Port Moody Station Museum

From Wikipedia, the free encyclopedia
Port Moody Station Museum
LocationPort Moody, British Columbia, Canada
TypeRailway Museum
WebsitePort Moody Station Museum

The Port Moody Station Museum is owned and operated by the Port Moody Heritage Society and is part of their effort to promote increased awareness and knowledge of Port Moody, British Columbia's heritage and history.


The Museum was established in 1969 through the efforts of the Port Moody Historical Society (which became the Port Moody Heritage Society in 1979).

First housed in a now-demolished building on Kyle Street behind Port Moody's former City Hall, the Port Moody Historical Society moved the collection to the city's second CPR train station in 1978.

After the Canadian Pacific Railway (CPR) discontinued its passenger service on September 25, 1976, the Historical Society moved the station by truck from the foot of Queen Street to the cloverleaf beside Rocky Point Park. The Museum officially opened on July 1, 1983.


The operation of the museum is overseen by a volunteer board of directors. The museum is operated by a Executive Director, two Manager /Curators , and museum assistants.


The museum highlights the history of Port Moody from the aboriginal presence to the 1940s. As the CPR established the town, many of the displays (handcars, a boom car, a velocipede, the station itself) pertain to the railroad, leading many to mistake the museum for a purely rail museum.

Venosta railcar[edit]

In 1986, the Port Moody Station Museum acquired the Venosta, a first-class CPR sleeper car. The Venosta, now part of the display on the CPR, was constructed in 1921 as part of the CPR's effort to modernize their trains from a design by W. Winterrowd, the company's Chief Mechanical Engineer. In May 1942, the railcar's name changed from the Glen Otter to the Venosta. In November 1964, the CPR removed the Venosta from service and refurbished the railcar as Instructional Car No. 49, for usage in Calgary, Lethbridge, Medicine Hat, Red Deer and South Edmonton. Restoration of the railcar began in the fall of 1987, with volunteers from the Port Moody Heritage Society and the Westcoast Railway Association.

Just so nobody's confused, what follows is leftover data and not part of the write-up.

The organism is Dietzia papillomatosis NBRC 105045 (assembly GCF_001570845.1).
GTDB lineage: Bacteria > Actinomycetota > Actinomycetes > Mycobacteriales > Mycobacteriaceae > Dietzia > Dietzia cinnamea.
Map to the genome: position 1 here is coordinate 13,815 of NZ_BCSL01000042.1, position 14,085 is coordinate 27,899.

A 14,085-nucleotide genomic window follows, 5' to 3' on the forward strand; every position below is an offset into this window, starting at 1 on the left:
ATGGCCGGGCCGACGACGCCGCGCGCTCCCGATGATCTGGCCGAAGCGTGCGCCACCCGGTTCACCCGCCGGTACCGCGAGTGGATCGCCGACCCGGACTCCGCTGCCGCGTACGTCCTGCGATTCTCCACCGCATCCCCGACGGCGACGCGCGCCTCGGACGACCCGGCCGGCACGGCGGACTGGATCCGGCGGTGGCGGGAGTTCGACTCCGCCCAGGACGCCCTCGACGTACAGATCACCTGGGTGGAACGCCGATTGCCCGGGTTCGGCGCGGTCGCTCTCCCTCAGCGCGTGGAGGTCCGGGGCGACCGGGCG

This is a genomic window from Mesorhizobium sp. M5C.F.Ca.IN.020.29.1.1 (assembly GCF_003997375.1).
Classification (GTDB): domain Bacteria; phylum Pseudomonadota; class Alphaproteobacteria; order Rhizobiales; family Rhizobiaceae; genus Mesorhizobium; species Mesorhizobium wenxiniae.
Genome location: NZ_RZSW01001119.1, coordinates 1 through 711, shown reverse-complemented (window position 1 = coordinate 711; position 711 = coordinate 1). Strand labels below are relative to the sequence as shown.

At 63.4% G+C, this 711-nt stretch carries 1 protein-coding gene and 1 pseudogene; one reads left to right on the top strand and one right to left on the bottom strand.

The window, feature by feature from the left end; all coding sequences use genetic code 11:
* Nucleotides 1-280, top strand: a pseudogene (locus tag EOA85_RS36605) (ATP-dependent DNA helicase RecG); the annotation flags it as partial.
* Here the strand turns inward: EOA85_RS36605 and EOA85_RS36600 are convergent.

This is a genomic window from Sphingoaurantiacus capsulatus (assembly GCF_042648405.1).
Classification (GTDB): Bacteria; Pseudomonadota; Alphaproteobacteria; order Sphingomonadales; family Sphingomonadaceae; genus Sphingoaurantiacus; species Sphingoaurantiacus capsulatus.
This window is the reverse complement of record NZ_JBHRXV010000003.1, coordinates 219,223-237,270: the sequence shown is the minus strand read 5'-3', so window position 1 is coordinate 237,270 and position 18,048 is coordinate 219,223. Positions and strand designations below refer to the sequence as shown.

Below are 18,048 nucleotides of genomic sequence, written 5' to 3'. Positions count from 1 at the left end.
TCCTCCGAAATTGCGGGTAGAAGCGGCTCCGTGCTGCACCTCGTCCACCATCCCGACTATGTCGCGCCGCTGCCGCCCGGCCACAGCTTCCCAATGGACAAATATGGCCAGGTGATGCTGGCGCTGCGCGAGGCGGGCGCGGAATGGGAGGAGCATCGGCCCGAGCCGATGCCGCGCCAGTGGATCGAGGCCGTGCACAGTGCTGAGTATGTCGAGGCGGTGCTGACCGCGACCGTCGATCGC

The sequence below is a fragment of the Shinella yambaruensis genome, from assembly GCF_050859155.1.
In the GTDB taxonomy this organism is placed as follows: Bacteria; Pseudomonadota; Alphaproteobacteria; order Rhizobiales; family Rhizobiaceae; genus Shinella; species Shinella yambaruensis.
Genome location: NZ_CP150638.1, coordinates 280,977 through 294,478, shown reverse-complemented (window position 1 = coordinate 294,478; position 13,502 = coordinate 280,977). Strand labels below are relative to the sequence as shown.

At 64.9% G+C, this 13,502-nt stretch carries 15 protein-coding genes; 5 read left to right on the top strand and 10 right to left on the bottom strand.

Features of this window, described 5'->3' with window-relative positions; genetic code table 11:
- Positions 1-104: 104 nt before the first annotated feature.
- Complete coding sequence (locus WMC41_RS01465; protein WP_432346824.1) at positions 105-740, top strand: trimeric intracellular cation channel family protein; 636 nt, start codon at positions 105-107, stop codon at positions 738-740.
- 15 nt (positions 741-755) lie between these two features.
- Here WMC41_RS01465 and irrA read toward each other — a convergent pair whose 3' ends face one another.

CPR railway garden[edit]

The Museum also features a recreation of a CPR railway garden based on 1910-1912 styles. The garden, established in 2000 by curator Jim Millar, contains many examples of heritage and heirloom vegetables and flowers. The Museum is a part of Canada's Seeds of Diversity.

Oral history project[edit]

Since 1975, the staff, volunteers and members of the Port Moody Station Museum have interviewed hundreds of Port Moody residents, former residents and people with a knowledge of the city. The project stalled for a number of years until 1999, when two museum staff members resurrected the project.

The interviews were recorded initially on tape and converted in the summer of 2004 to compact disc; all new recordings are digital and preserved on compact disc. The collection is accessible only by CD, though museum volunteers are working to transcribe tapes.

Postcard barrel[edit]

In the summer of 2005, the Port Moody Station Museum established the world's third postcard barrel (after Floreana Island in the Galápagos Islands and Crete in Greece).

The concept is based on a tradition in the Galápagos, in which British whalers set up a post office barrel in 1793 on Floreana Island for passing ships to leave their unstamped mail for hand-delivery by others on their voyage home.

Using a dustbane barrel, the Museum's barrel is located in the former telegraph room of the train station and visitors can pick up postcards to hand-deliver or deposit their own, either by visiting the museum in person or by mailing them to the Port Moody Station Museum, where staff members stamp them with the official postcard barrel stamp and deposit it into the barrel.

See also[edit]


External links[edit]

Coordinates: 49°16′45″N 122°51′03″W / 49.279258°N 122.850747°W / 49.279258; -122.850747